Before I begin on my review, let’s go over some pronunciation. It is eye-la not is-la for Isla. Thank you Stephanie Perkins for including this within the first 2 pages. I found it extremely helpful and I hope you do as well.
If Stephanie Perkins writes it, I will read it. I picked up Anna and the French Kiss in January of 2011 and I have been recommending Perkins and her books to anyone I can. These contemporary YA romances center around a group of teens that are in Paris at a boarding school (with the exception of Lola and Cricket from Lola and the Boy Next Door). The final installment in this series is Isla and the Happily Ever After. I have been waiting on this book for 3 long years! The release date was constantly pushed back and I was left in a state of despair. But finally, it arrived! Just in time for my September YA/NA Challenge.
For Lola, being in love with Josh is like breathing. It just comes naturally. Now that they are in their senior year at their boarding school in Paris, maybe they will have the opportunity to grow closer…and they do. After a chance encounter over the Summer, the two begin to admit their feelings for one another. But obstacles are always present. Factor in an annoying sister, insecurities, and political parents and it seems that the universe is pulling Lola and Josh further away from each other. Will they be able to find their way back to each other?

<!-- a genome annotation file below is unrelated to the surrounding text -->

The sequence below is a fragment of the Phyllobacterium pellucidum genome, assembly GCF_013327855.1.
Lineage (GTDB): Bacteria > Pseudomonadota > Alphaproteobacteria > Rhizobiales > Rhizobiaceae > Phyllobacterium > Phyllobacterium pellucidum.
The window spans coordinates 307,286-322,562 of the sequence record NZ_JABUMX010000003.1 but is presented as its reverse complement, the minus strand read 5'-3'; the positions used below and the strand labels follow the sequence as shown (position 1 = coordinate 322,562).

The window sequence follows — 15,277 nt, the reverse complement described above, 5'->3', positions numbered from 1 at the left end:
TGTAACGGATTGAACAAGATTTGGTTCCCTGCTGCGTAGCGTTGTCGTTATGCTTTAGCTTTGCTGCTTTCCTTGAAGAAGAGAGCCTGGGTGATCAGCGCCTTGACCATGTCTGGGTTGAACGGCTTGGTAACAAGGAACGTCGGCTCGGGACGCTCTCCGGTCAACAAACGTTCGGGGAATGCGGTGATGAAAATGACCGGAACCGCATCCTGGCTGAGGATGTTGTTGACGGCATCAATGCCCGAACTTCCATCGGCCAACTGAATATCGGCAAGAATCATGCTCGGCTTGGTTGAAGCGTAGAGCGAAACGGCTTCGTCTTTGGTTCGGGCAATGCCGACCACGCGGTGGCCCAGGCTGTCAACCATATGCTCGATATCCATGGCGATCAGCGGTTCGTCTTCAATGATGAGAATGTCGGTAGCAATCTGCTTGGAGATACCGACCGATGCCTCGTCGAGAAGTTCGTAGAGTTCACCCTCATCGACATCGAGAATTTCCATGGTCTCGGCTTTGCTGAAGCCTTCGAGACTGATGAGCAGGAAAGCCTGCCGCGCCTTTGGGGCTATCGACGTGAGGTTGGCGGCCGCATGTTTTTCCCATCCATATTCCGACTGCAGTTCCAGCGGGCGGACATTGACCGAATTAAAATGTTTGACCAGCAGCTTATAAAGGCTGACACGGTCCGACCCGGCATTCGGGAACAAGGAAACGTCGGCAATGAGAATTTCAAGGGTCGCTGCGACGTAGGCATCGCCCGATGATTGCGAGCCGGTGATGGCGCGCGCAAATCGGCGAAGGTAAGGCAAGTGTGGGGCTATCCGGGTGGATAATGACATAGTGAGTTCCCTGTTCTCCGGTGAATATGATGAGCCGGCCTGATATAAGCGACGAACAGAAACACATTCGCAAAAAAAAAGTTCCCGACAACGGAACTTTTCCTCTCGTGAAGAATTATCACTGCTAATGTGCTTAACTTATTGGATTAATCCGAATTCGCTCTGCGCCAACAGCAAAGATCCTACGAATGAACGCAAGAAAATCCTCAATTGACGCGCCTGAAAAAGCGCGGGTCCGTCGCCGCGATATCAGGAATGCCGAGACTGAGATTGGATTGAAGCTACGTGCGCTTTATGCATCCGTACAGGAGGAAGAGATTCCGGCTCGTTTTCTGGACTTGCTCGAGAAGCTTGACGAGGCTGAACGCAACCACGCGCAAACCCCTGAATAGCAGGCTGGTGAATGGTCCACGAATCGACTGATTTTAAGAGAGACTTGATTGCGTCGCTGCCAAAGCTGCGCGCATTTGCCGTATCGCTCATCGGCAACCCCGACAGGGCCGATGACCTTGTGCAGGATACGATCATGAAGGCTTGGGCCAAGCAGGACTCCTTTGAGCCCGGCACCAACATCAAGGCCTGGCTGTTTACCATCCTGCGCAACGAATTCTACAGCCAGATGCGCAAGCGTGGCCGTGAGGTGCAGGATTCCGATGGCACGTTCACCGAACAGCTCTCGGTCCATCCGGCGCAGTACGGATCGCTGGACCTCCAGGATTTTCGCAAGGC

Though it starts out a little rough around the edges, Perkins easily finds her groove and the story comes together beautifully. Isla is definitely individual, so it does take a little bit to understand her and how she operates...which is why it took me a few characters to figure her out. All of Perkins’ characters are completely unique. No better case than Lola (love love love her!). You will not find a stereotypical character anywhere in Perkins’ novels, which is another reason why I love her writing. In Isla all the characters are their own. From Josh who wants to be a cartoonist to Kurt, who has high functioning autism. They are all distinct and I find them more loveable that way.
Another favorite aspect is Perkins’ modern take on sex. I’ve mentioned before that I believe sex should be included in YA novels as long as it is relevant to the story and the growth of the characters. In Isla the characters have been previously sexually active and there is no shame in this. Actually Isla said it best when she said, “I mean, when you grow up half French, it’s not like sex is this big taboo. And yeah, you have to be careful and you need protection and blah blah blah, but it’s not that American Puritanical be-all, end-all.” (page 95).
If you have not read Anna and the French Kiss or Lola and the Boy Next Door, then I suggest you wait on Isla and the Happily Ever After. Though Isla and the Happily Ever can stand alone, I highly suggest you read them in order. You will enjoy them more that way (in my opinion). For fans of Perkins, she wraps up the series beautifully in the ending of Isla. Also, the last paragraph in the acknowledgments is a great tribute to the fans.
Stephanie Perkins signing my books at the Romantic Times Convention in New Orleans 2014. Eeek!